In the key of us

In my first few weeks of the Masters training at Nordoff Robbins we were each tasked with presenting a ‘musical biography’ to our fellow coursemates and tutors.

A desert island discs-type compilation of music which holds meaning for us as musicians, as therapists in the making and as individuals. And just like the much-beloved radio programme, every choice helped tell a story of our backgrounds, our experiences and what had led us to that point in our lives. I relished the process of compiling my own playlist and listening to those of others. These musical introductions truly felt like an important beginning to our training together, which paved the way for thinking about the role of music in our own lives and the lives of the people we would soon be working with.

“I’ve laughed, cried, formed life-long friendships, been deeply moved, achieved, felt motivated, elated and inspired.” 

It’s a fact that certain pieces or songs – or perhaps even just a snippet of melody or a chord progression – can stay with us and become meaningful. We can be taken by surprise and, even if only fleetingly, stopped in our tracks by what we hear. The reason for this lies in all those unique elements of music that make creating it, playing it and listening to it such wonderfully rich human experiences. Music can motivate and mesmerize, unite crowds of thousands or connect an individual with their innermost feelings. It can ignite a memory or provide an entirely new experience. It can communicate without words and, as Aldous Huxley so brilliantly put it; it can certainly come close to expressing the inexpressible.

Throughout the practice rooms, auditoriums and the muddy festival fields of my life, I’ve laughed, cried, formed life-long friendships, been deeply moved, achieved, felt motivated, elated and inspired. It’s these personal experiences that shaped my musical biography, and which cemented my belief in just how powerful music can be. Discovering that I could use this belief, along with my skills as a musician, in a meaningful and useful way – and make a career from it – was a revelation. Now I get to spend every working day putting what I have learned and the belief that it’s all founded on, into action.

“In the thirty minutes we spend together each week, we find common ground which allows us to meet in the middle, in the music.”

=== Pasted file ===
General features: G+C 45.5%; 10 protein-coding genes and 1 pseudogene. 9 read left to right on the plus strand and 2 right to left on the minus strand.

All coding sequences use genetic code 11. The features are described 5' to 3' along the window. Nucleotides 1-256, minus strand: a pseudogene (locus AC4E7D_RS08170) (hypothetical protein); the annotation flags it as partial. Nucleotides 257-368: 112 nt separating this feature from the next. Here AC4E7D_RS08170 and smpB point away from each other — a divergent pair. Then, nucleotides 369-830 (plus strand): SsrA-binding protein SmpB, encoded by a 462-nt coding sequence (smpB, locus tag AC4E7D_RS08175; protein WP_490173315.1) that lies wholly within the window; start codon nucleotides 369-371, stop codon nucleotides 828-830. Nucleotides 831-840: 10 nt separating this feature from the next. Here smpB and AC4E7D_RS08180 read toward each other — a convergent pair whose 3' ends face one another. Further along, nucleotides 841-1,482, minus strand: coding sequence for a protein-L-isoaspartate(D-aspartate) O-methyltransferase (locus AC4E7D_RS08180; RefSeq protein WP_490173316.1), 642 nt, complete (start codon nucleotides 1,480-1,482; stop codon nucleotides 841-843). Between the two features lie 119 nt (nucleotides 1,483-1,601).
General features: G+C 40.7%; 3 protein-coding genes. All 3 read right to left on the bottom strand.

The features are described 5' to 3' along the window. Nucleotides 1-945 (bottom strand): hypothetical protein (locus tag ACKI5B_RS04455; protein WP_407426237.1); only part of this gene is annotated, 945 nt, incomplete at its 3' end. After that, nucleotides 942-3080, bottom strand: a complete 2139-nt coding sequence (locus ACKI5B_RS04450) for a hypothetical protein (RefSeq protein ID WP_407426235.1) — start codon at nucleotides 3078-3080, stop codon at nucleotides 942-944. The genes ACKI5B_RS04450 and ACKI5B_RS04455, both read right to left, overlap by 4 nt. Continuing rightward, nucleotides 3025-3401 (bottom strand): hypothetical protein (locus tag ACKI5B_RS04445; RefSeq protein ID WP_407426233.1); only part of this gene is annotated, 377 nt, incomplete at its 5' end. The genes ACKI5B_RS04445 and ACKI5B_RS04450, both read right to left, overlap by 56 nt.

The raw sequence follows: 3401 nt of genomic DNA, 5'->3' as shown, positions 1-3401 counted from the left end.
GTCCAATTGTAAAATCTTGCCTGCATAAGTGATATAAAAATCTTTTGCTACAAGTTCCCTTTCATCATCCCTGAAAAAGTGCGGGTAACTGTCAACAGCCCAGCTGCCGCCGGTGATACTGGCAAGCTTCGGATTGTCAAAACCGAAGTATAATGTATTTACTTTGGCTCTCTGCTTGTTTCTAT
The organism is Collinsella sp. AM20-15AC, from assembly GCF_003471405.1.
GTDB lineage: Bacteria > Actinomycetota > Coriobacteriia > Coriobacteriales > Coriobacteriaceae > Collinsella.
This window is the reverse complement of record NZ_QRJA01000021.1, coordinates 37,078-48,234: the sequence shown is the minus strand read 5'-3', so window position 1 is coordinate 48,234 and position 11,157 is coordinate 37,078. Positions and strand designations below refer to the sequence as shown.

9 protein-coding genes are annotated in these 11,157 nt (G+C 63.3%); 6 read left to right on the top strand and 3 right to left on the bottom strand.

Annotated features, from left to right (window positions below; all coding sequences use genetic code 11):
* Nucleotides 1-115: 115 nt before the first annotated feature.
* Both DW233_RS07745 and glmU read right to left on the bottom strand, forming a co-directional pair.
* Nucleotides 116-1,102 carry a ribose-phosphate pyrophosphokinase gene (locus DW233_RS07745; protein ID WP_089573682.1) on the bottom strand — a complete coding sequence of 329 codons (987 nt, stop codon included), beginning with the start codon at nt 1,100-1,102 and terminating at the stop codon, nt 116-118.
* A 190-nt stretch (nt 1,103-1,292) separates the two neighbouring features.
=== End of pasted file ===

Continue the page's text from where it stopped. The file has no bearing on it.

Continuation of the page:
Flynn is just one of many extraordinary people I have the pleasure of sharing music with every week. He has cerebral palsy which affects his physical skills, his communication and his learning. He can get anxious and upset quickly, and can find it hard to tolerate unfamiliar situations and sounds. He uses a wheelchair and needs help with most everyday tasks. His experience of the world is, in some ways, quite different to mine; yet in the thirty minutes we spend together each week, we find common ground which allows us to meet in the middle, in the music. 

Our sessions are entirely tailored to Flynn and there are many ways in which he benefits. When we share the piano he knows that if we take turns to play, we can create elaborate musical conversations which don’t rely on verbal understanding. When he does talk or sing, I’m noticing not only the meaning of his words but the music of them – the pitch, intensity and quality of his voice – and responding to this. When I offer the guitar for him to strum at the climax of the song I’m setting him up to succeed musically and through celebrating his success, his self-esteem is boosted. When our music motivates him to play the cymbal in a steady pulse, he is exercising his arm control whilst at the same time experiencing how great it feels to be in sync with someone else. Often I can visibly see him becoming less anxious and more relaxed, confident and readily able to engage during the course of a session. This, I hope, will then help with developing his ability to cope in stressful situations outside of our sessions too. With the focus very much on what he can do (rather than what may be difficult because of his disability), his potential unfolds.

It’s an absolute privilege to do this work; partly because from two year olds to octogenarians, each session and each musical encounter in my week is different, and through this I get to contribute to, be influenced by and meet elements of so many different musical biographies. For me, what makes these personal soundtracks that emerge and develop over time in all of us so wonderful, is the very fact they are uniquely our own.

Flynn’s story

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